Even Gates Loses Track of the Code-Names
- By Scott Bekker
- October 23, 2003
If code-names for future Microsoft products like "Avalon," "Indigo," "Whidbey" and "Springboard" occasionally draw a blank for you, you're in good company.
Even Microsoft's own chief software architect Bill Gates falls behind on the terminology sometimes.
Gates admitted as much during his Office System launch keynote in New York on Tuesday. Demonstrating the new Research Pane functionality for Office programs such as Word, Gates showed how he uses the feature internally at Microsoft to stay up to date.
"Basically, when I'm looking at Microsoft documents internally, I will search for the thing that reminds me what codes and things refer to what product. And so, you know, I don't look like I'm out of date because I don't know what the code names are," Gates joked.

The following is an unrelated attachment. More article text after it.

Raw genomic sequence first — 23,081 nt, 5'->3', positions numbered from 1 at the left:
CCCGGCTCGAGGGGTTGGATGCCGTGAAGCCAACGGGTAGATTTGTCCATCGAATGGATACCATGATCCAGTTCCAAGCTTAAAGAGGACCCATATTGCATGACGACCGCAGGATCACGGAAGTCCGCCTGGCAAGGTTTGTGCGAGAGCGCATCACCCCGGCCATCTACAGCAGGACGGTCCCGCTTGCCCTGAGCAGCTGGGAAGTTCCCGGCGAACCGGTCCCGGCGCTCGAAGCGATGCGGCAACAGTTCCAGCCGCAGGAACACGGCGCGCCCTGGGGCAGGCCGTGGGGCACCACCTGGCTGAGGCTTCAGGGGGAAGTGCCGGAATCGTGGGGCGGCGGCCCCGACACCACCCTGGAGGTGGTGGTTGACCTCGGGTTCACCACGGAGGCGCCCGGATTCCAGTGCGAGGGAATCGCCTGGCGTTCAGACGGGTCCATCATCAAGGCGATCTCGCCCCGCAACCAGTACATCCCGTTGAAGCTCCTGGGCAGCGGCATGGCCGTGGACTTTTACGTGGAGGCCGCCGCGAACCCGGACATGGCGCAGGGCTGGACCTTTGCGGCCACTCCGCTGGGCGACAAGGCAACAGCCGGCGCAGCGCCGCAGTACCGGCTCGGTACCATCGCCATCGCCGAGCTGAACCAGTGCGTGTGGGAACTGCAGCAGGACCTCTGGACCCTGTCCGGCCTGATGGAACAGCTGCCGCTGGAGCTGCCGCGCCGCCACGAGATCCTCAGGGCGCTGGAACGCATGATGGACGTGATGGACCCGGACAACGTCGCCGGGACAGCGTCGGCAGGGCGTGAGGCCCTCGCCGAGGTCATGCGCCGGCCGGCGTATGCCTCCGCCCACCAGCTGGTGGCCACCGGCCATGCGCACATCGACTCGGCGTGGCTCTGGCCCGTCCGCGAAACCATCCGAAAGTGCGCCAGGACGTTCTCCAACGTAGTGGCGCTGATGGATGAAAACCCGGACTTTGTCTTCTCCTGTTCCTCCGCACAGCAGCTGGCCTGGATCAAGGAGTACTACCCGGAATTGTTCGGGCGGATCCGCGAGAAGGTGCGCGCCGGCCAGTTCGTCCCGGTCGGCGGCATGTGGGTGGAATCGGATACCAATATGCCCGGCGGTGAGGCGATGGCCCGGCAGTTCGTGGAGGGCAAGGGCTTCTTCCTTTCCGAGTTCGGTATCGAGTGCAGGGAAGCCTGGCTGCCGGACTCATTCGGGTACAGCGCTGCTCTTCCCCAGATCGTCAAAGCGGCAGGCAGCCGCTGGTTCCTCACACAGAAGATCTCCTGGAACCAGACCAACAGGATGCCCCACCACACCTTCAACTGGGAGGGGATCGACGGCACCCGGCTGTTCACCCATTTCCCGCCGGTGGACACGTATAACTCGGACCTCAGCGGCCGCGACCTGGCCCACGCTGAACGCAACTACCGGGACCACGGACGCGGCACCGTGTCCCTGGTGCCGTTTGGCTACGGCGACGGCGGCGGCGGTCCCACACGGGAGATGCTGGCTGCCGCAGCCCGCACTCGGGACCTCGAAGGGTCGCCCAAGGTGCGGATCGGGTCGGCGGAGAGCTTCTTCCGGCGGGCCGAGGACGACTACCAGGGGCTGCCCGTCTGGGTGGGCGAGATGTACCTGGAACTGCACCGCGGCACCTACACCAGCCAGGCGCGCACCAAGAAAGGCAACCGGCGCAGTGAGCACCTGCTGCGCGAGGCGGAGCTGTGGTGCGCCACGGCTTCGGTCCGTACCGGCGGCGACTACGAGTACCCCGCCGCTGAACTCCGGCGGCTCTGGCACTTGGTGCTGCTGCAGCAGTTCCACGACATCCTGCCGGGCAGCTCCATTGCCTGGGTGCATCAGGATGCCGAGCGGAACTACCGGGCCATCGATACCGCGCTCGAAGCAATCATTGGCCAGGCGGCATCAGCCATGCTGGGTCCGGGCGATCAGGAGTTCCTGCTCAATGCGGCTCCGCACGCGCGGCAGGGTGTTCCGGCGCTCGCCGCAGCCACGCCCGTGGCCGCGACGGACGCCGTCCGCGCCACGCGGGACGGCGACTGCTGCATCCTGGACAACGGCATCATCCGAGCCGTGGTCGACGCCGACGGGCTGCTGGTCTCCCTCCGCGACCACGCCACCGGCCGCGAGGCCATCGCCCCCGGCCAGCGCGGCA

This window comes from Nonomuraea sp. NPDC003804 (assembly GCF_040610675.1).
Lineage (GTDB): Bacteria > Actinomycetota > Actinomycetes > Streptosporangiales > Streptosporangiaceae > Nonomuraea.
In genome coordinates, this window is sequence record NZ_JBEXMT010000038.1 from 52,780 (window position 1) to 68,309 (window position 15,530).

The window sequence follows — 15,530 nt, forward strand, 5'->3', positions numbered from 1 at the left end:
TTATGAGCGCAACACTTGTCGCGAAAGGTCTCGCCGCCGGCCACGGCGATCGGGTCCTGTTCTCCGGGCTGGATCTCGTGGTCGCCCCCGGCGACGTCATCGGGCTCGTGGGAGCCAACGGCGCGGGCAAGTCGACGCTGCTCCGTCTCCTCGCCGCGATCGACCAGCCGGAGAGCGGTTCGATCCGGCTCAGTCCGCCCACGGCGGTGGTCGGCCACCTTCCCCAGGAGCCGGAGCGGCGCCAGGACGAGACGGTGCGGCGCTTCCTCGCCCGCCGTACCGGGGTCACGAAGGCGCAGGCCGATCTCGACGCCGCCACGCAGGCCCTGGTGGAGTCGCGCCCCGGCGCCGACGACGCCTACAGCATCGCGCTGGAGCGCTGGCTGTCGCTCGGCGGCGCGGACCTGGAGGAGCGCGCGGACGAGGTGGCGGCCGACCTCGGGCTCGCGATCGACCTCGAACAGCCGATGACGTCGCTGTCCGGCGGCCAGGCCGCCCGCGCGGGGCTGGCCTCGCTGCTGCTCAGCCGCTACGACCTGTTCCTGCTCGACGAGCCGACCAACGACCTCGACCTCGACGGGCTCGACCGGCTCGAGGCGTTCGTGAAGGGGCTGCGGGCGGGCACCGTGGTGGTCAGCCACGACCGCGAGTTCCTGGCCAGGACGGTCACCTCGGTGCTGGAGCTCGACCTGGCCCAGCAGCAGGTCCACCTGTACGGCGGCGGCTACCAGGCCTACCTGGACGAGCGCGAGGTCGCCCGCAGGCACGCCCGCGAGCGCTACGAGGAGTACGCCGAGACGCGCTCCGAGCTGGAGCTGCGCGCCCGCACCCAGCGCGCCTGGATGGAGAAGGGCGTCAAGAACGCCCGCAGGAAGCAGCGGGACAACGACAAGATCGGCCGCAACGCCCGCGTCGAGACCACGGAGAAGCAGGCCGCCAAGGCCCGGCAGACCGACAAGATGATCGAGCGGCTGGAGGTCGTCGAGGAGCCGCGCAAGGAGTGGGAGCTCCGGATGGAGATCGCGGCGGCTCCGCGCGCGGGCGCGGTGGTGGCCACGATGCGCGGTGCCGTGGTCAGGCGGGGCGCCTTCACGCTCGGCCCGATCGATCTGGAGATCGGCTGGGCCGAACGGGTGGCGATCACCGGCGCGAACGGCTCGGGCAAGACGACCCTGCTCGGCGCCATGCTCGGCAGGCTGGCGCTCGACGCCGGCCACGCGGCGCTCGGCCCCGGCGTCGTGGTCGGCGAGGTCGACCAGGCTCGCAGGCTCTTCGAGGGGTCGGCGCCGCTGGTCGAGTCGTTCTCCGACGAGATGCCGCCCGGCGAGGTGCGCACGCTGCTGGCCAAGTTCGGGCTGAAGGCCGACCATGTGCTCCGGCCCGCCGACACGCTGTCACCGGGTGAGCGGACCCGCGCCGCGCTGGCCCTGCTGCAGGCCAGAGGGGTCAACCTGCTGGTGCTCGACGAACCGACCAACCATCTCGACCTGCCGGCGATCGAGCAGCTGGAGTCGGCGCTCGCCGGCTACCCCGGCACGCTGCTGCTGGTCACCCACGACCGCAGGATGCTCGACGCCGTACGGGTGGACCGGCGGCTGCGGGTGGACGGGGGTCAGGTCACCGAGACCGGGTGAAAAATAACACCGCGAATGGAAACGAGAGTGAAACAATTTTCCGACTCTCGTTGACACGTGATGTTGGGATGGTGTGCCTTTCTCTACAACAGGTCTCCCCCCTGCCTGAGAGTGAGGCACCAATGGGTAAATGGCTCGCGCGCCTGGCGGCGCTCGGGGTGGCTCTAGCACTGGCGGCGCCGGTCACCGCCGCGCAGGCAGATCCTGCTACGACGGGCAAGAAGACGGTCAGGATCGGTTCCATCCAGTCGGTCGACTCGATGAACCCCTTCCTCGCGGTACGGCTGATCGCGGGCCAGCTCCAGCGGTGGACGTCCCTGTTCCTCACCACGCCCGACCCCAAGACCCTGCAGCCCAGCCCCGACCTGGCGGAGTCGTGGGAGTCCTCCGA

For the record, "Avalon" and "Indigo" are nested code-names that describe features inside "Longhorn," the code-name for the next version of Windows (ETA 2005-2006). Avalon describes APIs for handling graphics and presentation, while Indigo is the next release of the Web services framework.
"Whidbey" is the name for the version of Visual Studio that is supposed to ship alongside "Longhorn." "Springboard" is the code-name for Microsoft's security-related project for hardening existing products such as Windows XP and Windows Server 2003 through enhancements delivered in service packs. Got all that?
Scott Bekker is editor in chief of Redmond Channel Partner magazine.